Single-ISA Heterogeneous
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Rakesh Kumar,Keith I. Farkas,Norman P. Jouppi,Parthasarathy Ranganathan,Dean M. Tullsen PowerPoint PPT Presentation


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Single-ISA Heterogeneous Multi-Core Architectures: The Potential for Processor Power Reduction. Rakesh Kumar,Keith I. Farkas,Norman P. Jouppi,Parthasarathy Ranganathan,Dean M. Tullsen Proceedings of the 36th International Symposium on Microarchitecture (MICRO-36’03).

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Rakesh Kumar,Keith I. Farkas,Norman P. Jouppi,Parthasarathy Ranganathan,Dean M. Tullsen

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Rakesh kumar keith i farkas norman p jouppi parthasarathy ranganathan dean m tullsen

Single-ISA HeterogeneousMulti-Core Architectures:The Potential for Processor Power Reduction

Rakesh Kumar,Keith I. Farkas,Norman P. Jouppi,Parthasarathy Ranganathan,Dean M. Tullsen

Proceedings of the 36th International Symposium on Microarchitecture (MICRO-36’03)

Advanced computer architecture CSE 8383


What is multi core architectures

What is Multi-Core Architectures?

  • a multi-core processor delivers two or more complete execution units - or cores - in a single, physical processor. all cores run at the same frequency, and are plugged into a single processor socket. they also share the same platform interface, which connects them to memory, I/O and storage resources.


General idea

General Idea

  • This paper proposes and evaluates single-ISA heterogeneous multi-core architectures as a mechanism to reduce processor power dissipation.

  • Main Point : gathering heterogeneous architectures on a die . for an application; choose the most power efficient processor given some performance constraints  save power


Architecture

Architecture

  • The architecture consists of a chip-level multiprocessor with multiple, diverse processor cores. These cores all execute the same instruction set, but include significantly different resources and achieve different performance and energy efficiency on the same application.

  • the operating system software tries to match the application to the different cores, attempting to meet a defined objective function. For example, it may be trying to meet a particular performance requirement or goal, but doing so with maximum energy efficiency.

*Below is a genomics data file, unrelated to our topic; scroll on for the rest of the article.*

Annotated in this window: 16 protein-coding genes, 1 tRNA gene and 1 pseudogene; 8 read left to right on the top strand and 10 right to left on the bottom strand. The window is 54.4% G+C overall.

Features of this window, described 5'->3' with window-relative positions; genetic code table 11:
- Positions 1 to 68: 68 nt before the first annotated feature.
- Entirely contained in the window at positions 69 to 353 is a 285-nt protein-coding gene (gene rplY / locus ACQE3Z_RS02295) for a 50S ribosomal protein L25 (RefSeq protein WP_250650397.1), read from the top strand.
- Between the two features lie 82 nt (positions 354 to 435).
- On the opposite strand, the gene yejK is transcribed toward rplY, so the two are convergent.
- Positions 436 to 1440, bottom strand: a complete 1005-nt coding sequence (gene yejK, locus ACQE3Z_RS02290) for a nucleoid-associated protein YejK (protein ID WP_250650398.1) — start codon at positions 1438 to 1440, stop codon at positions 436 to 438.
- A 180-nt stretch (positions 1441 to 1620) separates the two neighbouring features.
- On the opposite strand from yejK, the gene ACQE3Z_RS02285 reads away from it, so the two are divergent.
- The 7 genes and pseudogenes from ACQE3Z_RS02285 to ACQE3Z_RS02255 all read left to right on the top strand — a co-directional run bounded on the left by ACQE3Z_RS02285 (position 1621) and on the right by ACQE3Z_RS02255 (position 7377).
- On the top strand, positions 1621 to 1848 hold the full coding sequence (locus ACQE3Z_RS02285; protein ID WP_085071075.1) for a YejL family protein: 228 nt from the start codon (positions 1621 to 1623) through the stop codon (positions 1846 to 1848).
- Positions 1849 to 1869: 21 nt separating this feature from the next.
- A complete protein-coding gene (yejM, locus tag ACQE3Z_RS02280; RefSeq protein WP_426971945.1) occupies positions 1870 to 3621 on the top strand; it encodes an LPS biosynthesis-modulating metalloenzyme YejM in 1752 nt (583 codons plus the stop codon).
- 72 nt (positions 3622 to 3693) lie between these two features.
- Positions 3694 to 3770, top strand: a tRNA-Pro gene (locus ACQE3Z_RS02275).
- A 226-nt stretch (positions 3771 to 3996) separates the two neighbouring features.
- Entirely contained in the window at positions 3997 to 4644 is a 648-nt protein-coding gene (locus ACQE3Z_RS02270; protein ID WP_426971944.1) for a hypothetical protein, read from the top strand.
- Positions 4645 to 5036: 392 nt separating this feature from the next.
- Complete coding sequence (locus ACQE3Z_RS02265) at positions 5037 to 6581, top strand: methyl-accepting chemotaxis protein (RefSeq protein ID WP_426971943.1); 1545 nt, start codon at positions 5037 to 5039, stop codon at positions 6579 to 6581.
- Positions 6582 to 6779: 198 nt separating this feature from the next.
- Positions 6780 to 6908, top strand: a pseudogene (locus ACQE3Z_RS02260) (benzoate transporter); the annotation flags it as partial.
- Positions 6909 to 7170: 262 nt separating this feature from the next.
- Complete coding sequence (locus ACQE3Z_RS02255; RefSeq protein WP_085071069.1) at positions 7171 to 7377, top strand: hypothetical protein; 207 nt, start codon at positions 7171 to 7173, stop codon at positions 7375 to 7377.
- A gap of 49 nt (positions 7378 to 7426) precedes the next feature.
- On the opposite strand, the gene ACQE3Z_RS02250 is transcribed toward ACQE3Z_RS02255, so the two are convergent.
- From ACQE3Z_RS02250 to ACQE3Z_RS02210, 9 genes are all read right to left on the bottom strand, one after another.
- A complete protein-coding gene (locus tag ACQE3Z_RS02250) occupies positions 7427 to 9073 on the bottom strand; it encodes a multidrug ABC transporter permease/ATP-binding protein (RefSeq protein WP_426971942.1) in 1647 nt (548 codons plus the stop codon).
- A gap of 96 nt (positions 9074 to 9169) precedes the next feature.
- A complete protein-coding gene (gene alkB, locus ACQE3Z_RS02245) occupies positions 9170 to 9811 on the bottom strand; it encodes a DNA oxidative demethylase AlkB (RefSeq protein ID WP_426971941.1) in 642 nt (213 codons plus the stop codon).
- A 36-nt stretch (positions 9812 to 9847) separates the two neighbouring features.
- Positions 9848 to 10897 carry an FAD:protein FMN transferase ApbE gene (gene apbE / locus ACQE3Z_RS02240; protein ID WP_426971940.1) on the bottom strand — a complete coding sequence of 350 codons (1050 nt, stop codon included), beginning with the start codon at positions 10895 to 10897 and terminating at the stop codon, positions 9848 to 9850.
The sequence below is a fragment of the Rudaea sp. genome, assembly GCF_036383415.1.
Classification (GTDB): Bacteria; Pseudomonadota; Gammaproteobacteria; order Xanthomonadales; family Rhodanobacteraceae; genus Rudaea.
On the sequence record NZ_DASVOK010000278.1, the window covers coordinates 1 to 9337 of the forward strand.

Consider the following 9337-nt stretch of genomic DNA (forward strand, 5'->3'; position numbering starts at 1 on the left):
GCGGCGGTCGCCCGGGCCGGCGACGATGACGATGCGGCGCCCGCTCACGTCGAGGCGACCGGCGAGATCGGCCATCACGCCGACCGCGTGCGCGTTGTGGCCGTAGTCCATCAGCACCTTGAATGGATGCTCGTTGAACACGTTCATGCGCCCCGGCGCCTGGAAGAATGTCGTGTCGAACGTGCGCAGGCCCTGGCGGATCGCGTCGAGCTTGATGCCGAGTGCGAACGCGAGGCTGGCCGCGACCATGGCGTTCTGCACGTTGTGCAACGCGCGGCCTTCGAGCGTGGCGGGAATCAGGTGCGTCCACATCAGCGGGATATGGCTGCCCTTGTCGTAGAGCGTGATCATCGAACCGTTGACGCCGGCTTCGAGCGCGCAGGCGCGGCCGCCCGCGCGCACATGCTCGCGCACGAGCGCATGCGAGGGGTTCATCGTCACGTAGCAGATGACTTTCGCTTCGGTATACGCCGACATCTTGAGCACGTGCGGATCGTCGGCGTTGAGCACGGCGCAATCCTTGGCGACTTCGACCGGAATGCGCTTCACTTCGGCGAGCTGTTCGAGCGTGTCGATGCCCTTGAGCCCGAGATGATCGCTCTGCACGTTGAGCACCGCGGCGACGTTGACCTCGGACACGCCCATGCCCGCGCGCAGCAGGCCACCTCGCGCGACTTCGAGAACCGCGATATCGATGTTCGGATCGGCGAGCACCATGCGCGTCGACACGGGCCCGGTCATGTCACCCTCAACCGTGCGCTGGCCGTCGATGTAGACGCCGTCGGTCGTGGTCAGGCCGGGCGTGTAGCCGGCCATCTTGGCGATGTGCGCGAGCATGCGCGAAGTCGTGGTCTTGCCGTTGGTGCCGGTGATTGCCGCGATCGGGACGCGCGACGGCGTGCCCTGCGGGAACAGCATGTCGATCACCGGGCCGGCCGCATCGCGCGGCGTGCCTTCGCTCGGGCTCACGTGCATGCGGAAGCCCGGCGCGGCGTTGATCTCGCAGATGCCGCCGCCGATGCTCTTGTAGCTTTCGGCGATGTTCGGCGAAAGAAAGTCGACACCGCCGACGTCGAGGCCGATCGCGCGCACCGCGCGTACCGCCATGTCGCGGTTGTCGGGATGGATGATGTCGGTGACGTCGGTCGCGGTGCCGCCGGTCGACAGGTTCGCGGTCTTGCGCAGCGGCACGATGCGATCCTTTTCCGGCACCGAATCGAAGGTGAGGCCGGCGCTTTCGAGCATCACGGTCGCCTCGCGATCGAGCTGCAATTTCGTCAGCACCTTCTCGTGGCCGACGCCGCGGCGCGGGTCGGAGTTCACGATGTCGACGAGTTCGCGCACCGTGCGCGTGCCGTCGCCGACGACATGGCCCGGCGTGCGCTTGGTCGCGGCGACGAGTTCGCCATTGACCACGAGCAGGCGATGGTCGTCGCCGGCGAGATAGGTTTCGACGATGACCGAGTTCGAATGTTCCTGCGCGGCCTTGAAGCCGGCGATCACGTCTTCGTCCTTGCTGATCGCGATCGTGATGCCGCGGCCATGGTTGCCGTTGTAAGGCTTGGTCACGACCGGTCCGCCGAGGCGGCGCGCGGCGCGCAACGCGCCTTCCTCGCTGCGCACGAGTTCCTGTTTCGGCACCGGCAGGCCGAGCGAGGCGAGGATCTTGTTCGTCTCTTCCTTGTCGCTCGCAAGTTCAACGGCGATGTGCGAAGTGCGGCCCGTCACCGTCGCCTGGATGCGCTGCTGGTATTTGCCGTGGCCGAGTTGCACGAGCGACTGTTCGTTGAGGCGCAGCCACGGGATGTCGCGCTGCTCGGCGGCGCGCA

Cores processors targeted

Cores / Processors targeted

  • This work examines a diverse set of execution cores. In a processor where the objective function is static (and perhaps the workload is well known), some of the results indicate that a smaller set of cores (often two) will be sufficient to achieve very significant gains. However, if the objective function varies over time or workload, a larger set of cores has even greater benefit.


Close look

Close look

  • Four cores: Alpha EV4, EV5, EV6, and EV8

  • Each core has different power/performance characteristics

  • During execution, software dynamically chooses the core that best meets the power and performance needs

  • Only one core and one thread is running at any given time

  • The goal is not performance increase, but power usage decrease


Motivation

Motivation

  • By 2015 processors will consume 300W

  • Existing CMP designs use only homogeneous cores

  • Applications with high ILP can be exploited on wider cores (e.g. EV8) but applications with low ILP use less power on narrower cores (e.g. EV4) with little loss in performance

  • No need to design cores from scratch because existing Alpha cores run on practically the same ISA


Cores

Cores

  • EV4: Alpha 21064

  • EV5: Alpha 21164

  • EV6: Alpha 21264

  • EV8-: single-threaded version of Alpha 21464 (based on “projected numbers”)


Cores cont

Cores, cont.

  • Assuming all cores are implemented in 0.10 micron technology

  • We assume the four cores have private L1 data and instruction caches and share a common L2 cache, phase-lock loop circuitry, and pins.

  • All cores run at 2.1GHz (the frequency at which an EV6 core would run if its 600MHz, 0.35 micron implementation was scaled to 0.10 micron)

  • All cores share an on-chip 3.5 MB 7-way set associative L2 cache (latencies were calculated using CACTI)

  • ISA differences solved by. Either programs are compiled to the least common denominator (the EV4), or we use software traps for the older cores.

    2.2 2.3


Simulation

Simulation

  • Wattch was used to simulate power usage, but had to be calibrated with scaling and offset factors to compare older technologies alongside newer technologies

  • CACTI was used to simulate L2 power consumption

  • 14 SPEC2000 benchmarks were run: 7 integer and 7 floating point

  • Benchmarks are simulated using SMTSIM in non-multithreading mode

  • Since several assumptions were made based on common rules-of-thumb used in typical processor design, several sensitivity experiments with widely different assumptions about the range of power dissipation in the core were performed. From these experiments, it was clear that power differences between cores dominates any power differences between applications on the same core


Core switching

Core Switching

  • Switching done at the operating system level

  • Two options for switching granularity:

    • Granularity of application

    • Granularity of operating system timeslice intervals

  • OS switch involves cache flush and saving and loading user states for the cores